As technology developed and smartphones got bigger, Instagram adapted and changed the size of its app. In 2012 it was originally available only for the iPad, but in 2013 Android users could get it too. Later it went through a few more changes: videos of up to 15 seconds were added; private messages were possible, and the ability to take photos in vertical format (in their original quality) was introduced.

Engage investors in further development 

Investors are cautious when it comes to investing their funds in new startups. If they are persuaded, investors are usually ready to write a check only after the investor gets full assurance that the startup is viable.

An MVP with constantly increasing traction looks convincing and can persuade people to cut a check. Using your MVP you get the first feedback and pique the interest of potential customers who will then tell you if they would buy your product or not.

You have already learned about the importance of MVP, so let's take a better look into that right now by taking a look at some useful ideas for testing the viability of an idea for an MVP.

How to test your MVP

Below, we list several beneficial ways to test your MVP so that you can be sure there is indeed demand for your product idea.

#1 Crowdsourcing 

Crowdfunding can be a great way to not only get an idea to take flight but it can be a very insightful way for you as an entrepreneur to check your business concept’s appeal. When using a fundraising platform like Kickstarter, Indiegogo, or Patreon there are a few steps one(you) could go about to not only get yourself the needed funds but also to ensure that your idea is interesting and unique enough to help it attract backers interested in helping you get the word out and take your brand/branding up off the ground!

For example, the startup Petcube, founded in 2012, set out to create an entertainment box and mobile app to allow pet owners to keep an eye on their pets while they’re out. This pet-related idea received such a good response from the crowdfunding community that it raised $500,000 via two Kickstarter campaigns – two times more than anticipated!

However, a crowdfunding campaign isn’t always a success. If you see weak activity and don't get at least a slight investment then it may be worth revising your idea to keep going. Not all first-time founders have enough experience to make crowdfunding work for them.

If you choose this method to test the viability of your MVP, then you must track how active your backers are and what they say about your product. With promotional platforms like crowdfunding, you can also get valuable suggestions for improvements on your product by showing potential new markets that you hadn’t considered.

Although reaching out directly to customers would be ideal, there is still some level of anonymity between you and them when using crowdfunding platforms.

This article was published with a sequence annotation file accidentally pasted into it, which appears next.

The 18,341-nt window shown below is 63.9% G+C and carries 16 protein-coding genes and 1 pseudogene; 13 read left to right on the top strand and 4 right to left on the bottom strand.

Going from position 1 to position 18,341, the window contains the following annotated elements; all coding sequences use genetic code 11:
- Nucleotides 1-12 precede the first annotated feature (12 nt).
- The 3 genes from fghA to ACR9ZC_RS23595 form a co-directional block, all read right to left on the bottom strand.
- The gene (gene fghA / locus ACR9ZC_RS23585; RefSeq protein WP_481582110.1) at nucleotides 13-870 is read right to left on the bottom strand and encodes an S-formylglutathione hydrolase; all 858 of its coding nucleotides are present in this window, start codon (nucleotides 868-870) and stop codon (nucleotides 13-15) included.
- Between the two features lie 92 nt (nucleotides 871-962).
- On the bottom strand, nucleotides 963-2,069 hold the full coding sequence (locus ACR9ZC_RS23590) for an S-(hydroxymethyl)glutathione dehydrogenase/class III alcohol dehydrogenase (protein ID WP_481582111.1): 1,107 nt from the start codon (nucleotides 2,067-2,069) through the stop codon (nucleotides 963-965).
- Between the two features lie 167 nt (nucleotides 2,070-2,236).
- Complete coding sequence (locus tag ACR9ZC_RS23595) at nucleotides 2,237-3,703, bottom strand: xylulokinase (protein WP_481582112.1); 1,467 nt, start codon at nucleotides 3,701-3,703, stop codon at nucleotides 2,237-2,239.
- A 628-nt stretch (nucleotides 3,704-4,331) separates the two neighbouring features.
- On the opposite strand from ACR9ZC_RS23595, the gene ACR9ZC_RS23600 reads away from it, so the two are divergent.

#2 Blogs

When it comes to MVP promotion, a blog is an effective option. To take advantage of blogging, choose a platform where you’ll share posts about your MVP with the world. There are several options. The first is to create a blog from scratch using tools like WordPress or Ghost. This method is convenient because you can create a simple blog without any technical background.

The second option is to publish information about your MVP on public websites like Medium. When you choose this option, you don’t need to build a blog; you can just share stories using a personal account.

A blog can be a powerful tool for businesses today. It enables companies to stay closer to their customers and potential clients through the use of more informal yet detailed content about recent developments in the company, but also on individual members of staff, behind-the-scenes stories on the creation of your product or service, details about what went into making your Minimum Viable Product, hiring new staff or any other aspect that might be newsworthy.

To conduct MVP tests, ask readers to subscribe to your newsletter via email. This will make it easier for you to understand how many people are interested in your product. Analyzes the data found in subscription lists and conclude who might want to move ahead with your product and want it so badly that they would not mind signing up for anything.

#3 Landing pages

Landing pages are one-page sites that provide detailed information about a product and include various calls to action (CTAs) - buttons that nudge visitors to take the desired action. They're great tools for attracting organic traffic to your MVP, but only if the landing page contains useful and high-quality content on all of its pages.

When creating a landing page for your MVP, include a short description of what your product is and what it does as well as the benefits it can give to your users. To test your MVP idea, provide your software product in return for users’ emails. This will provide you with emails of your potential customers and a communication channel through which you can directly provide product information. -

A successful landing page example that shows how to use this method to validate an idea is Buffer's campaign. Joel Gascoigne, the founder of this start-up, decided to see if people wanted to have access to scheduling tweets earlier on in their process.